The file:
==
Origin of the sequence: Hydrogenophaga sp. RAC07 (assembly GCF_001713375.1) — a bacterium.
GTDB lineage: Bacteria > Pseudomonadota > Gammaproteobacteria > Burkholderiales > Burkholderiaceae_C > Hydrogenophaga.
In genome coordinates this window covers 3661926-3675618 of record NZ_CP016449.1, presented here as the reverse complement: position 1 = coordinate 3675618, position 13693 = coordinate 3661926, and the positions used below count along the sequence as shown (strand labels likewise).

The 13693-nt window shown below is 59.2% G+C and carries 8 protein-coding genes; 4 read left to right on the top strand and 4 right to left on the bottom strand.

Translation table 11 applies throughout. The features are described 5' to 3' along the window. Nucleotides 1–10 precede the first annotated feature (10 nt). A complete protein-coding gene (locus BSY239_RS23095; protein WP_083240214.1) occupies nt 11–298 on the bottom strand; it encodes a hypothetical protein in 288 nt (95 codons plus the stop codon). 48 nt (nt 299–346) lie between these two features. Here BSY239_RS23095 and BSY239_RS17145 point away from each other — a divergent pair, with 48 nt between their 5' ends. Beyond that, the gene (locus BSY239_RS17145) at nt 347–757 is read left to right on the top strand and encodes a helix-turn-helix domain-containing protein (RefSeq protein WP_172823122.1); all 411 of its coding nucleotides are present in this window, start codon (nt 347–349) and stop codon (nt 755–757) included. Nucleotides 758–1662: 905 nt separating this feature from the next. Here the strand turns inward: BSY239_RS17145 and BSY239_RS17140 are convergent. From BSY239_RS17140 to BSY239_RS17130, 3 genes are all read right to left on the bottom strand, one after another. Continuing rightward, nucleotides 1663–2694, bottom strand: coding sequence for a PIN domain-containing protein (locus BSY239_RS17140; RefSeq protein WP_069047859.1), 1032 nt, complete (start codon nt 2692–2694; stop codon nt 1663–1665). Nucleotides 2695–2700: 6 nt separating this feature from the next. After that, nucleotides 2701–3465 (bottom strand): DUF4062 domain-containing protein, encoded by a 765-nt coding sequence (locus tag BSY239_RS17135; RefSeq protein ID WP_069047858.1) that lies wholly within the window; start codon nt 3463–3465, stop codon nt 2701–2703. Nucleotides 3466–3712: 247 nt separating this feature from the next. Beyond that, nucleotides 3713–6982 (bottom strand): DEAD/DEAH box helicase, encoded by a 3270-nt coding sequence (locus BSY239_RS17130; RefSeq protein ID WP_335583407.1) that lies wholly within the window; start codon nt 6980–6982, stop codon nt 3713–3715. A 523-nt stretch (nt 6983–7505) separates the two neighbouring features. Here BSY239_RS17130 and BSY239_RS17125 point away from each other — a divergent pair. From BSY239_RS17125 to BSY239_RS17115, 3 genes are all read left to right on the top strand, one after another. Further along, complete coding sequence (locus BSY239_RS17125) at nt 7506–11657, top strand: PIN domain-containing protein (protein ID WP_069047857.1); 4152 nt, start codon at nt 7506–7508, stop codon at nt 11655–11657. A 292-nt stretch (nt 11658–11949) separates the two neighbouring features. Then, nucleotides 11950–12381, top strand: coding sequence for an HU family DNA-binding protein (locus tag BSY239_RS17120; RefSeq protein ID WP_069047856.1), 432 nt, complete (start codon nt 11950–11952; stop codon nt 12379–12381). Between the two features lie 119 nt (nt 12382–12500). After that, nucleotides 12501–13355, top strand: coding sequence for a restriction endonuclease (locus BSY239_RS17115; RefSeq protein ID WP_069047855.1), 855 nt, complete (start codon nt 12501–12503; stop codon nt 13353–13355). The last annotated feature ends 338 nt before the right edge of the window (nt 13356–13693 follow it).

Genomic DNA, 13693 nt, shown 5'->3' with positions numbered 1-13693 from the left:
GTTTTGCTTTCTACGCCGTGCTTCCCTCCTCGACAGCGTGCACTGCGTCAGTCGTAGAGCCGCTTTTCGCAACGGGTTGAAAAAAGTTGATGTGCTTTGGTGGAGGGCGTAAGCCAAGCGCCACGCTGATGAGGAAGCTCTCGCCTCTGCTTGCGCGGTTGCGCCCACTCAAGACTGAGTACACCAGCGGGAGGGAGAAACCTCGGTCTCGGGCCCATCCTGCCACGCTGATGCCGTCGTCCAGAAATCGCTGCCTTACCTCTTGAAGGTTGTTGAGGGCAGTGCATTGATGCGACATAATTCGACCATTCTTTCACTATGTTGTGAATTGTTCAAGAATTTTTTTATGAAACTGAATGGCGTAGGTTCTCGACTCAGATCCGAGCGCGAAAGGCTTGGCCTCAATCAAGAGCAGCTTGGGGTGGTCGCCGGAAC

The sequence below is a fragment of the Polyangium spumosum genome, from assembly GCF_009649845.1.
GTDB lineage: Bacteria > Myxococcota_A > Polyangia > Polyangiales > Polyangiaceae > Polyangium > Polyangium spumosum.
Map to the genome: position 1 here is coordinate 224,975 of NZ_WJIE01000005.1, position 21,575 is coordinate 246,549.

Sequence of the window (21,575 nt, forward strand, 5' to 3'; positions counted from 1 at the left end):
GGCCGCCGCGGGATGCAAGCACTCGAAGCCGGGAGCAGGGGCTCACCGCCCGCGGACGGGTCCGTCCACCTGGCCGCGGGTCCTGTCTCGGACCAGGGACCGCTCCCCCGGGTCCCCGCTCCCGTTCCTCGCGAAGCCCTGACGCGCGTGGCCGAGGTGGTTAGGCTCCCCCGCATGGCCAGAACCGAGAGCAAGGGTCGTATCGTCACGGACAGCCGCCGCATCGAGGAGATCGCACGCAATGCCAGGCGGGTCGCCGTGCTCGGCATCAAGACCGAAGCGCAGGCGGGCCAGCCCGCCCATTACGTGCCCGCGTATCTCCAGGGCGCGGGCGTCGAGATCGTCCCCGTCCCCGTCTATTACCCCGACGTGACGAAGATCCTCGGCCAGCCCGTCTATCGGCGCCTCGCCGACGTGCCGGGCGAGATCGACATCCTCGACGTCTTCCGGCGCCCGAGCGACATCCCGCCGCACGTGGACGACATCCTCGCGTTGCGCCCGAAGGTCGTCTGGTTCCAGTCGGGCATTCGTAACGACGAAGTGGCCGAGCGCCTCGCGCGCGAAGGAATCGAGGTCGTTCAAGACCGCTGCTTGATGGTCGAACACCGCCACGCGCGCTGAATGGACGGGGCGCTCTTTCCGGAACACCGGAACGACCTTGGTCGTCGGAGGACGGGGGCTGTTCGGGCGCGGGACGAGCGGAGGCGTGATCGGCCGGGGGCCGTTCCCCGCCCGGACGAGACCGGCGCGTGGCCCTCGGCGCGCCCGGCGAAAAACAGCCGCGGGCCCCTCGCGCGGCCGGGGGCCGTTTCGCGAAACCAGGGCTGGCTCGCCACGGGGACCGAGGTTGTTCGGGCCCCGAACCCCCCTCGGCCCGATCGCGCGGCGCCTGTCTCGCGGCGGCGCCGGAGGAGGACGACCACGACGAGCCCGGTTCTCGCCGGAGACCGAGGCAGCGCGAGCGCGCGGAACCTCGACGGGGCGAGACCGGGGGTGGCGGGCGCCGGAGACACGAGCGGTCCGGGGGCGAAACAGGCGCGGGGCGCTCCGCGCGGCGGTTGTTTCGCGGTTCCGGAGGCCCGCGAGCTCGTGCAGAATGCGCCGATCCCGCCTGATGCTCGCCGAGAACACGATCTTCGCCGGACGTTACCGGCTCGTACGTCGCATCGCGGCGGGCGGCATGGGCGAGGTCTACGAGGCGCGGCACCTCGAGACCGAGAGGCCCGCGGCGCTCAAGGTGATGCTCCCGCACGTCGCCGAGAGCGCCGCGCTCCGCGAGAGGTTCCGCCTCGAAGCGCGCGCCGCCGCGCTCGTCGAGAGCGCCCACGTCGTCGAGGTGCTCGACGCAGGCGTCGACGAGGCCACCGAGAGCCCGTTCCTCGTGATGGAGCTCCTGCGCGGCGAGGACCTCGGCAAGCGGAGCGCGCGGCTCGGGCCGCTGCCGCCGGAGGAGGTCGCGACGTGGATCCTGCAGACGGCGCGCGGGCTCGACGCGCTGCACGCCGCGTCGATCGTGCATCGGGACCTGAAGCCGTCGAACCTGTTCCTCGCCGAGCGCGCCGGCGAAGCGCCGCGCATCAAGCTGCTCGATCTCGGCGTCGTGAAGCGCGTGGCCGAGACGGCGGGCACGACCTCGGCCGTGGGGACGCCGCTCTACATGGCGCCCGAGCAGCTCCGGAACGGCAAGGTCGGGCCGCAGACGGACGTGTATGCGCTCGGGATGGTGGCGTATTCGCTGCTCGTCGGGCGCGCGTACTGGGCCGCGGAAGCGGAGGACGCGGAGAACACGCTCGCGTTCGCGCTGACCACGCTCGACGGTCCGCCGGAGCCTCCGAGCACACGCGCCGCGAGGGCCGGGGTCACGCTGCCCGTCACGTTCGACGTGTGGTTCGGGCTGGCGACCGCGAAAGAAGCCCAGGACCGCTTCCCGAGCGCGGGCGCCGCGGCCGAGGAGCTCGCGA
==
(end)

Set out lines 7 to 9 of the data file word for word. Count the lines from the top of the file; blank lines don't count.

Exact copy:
GTTTTGCTTTCTACGCCGTGCTTCCCTCCTCGACAGCGTGCACTGCGTCAGTCGTAGAGCCGCTTTTCGCAACGGGTTGAAAAAAGTTGATGTGCTTTGGTGGAGGGCGTAAGCCAAGCGCCACGCTGATGAGGAAGCTCTCGCCTCTGCTTGCGCGGTTGCGCCCACTCAAGACTGAGTACACCAGCGGGAGGGAGAAACCTCGGTCTCGGGCCCATCCTGCCACGCTGATGCCGTCGTCCAGAAATCGCTGCCTTACCTCTTGAAGGTTGTTGAGGGCAGTGCATTGATGCGACATAATTCGACCATTCTTTCACTATGTTGTGAATTGTTCAAGAATTTTTTTATGAAACTGAATGGCGTAGGTTCTCGACTCAGATCCGAGCGCGAAAGGCTTGGCCTCAATCAAGAGCAGCTTGGGGTGGTCGCCGGAAC

The sequence below is a fragment of the Polyangium spumosum genome, from assembly GCF_009649845.1.
GTDB lineage: Bacteria > Myxococcota_A > Polyangia > Polyangiales > Polyangiaceae > Polyangium > Polyangium spumosum.